The Clubs That Defined the City - Discovery NYC Week

By Mark Falanga

Things change, plain and simple. No place on earth better embodies that saying than New York City, given its beginning as a tiny Dutch colony to the truly modern, center of global commerce we know and love today. New York continues to evolve, whether it be in the naming of neighborhoods (it’s not Hell’s Kitchen anymore, it’s Clinton), to the stores that move in to other neighborhoods (watch the transformation of a store in Harlem over three decades).

With all of these changes, it’s no wonder that New York has earned the title “The City That Never Sleeps.” Though the city often appears animated in and of itself, it’s really the millions of residents keeping the flow of traffic ever-prevalent, that make the city alive. A dizzying amount of nightclubs and after hours clubs that offer entertainment no matter what time of night ensure that there is always fun to be had for a price. But even these clubs, like the city itself, have changed over the years.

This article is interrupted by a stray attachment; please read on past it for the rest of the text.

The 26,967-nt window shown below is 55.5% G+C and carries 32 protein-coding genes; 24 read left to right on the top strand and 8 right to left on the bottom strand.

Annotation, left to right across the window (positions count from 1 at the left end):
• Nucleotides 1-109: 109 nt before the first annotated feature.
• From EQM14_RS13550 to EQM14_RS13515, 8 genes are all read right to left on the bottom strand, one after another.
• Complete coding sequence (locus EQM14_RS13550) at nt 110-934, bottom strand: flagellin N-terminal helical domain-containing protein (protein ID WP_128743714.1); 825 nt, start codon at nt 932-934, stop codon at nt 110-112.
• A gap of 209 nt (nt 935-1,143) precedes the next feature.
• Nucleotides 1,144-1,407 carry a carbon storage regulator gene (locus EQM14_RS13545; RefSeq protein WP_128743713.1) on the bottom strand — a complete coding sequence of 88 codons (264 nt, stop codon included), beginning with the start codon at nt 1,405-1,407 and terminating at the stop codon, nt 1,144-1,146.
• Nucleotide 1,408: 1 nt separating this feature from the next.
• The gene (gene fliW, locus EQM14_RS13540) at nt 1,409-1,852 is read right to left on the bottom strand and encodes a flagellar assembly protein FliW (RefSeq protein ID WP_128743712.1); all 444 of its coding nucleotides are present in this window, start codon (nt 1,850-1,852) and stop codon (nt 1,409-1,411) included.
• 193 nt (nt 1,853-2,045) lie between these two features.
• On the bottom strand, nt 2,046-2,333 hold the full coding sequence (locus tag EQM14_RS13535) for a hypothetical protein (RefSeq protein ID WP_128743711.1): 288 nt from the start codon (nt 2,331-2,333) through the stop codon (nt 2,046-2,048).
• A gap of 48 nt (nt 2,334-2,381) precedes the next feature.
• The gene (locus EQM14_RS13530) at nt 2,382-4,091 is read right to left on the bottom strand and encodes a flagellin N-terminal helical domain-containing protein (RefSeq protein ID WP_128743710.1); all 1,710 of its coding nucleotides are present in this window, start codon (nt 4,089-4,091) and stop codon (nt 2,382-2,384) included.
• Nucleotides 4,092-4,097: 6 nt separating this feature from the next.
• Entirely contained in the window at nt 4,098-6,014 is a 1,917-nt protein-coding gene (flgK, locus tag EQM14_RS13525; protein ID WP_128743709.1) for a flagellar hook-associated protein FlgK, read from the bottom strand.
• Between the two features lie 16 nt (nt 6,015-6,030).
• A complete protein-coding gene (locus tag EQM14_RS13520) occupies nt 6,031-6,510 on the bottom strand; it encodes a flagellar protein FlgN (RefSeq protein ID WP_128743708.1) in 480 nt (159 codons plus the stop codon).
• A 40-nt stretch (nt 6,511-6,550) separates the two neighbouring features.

The first nightclub that truly made its mark in New York was the Latin Quarter, located at 1580 Broadway. The club was opened by Lou Walters, father of journalist Barbara Walters, in 1942. Walters attracted big names like Frank Sinatra, Frankie Lane, and the Andrews Sisters. The act would then close with chorus girls and risqué can-can dancers, The club remained popular until Walters retired in 1952. Without the pull that Walters brought to the table, the new owners relied less on big name talent and more on showgirls. As this happened, the image of club changed from a “place to be seen” to a place that was rather seedy, even in its advertisements.

New Yorkers quickly changed their nightclub allegiance to one that would remain the most popular nightclub in the city for 30 years, the Copacabana. It opened in 1940, on 10 East 60th Street. What separated it from other clubs at the time was that it offered the clientele not only big name singers and beautiful dancers, but also comedians, such as Jimmy Durante perform. It offered something for every taste.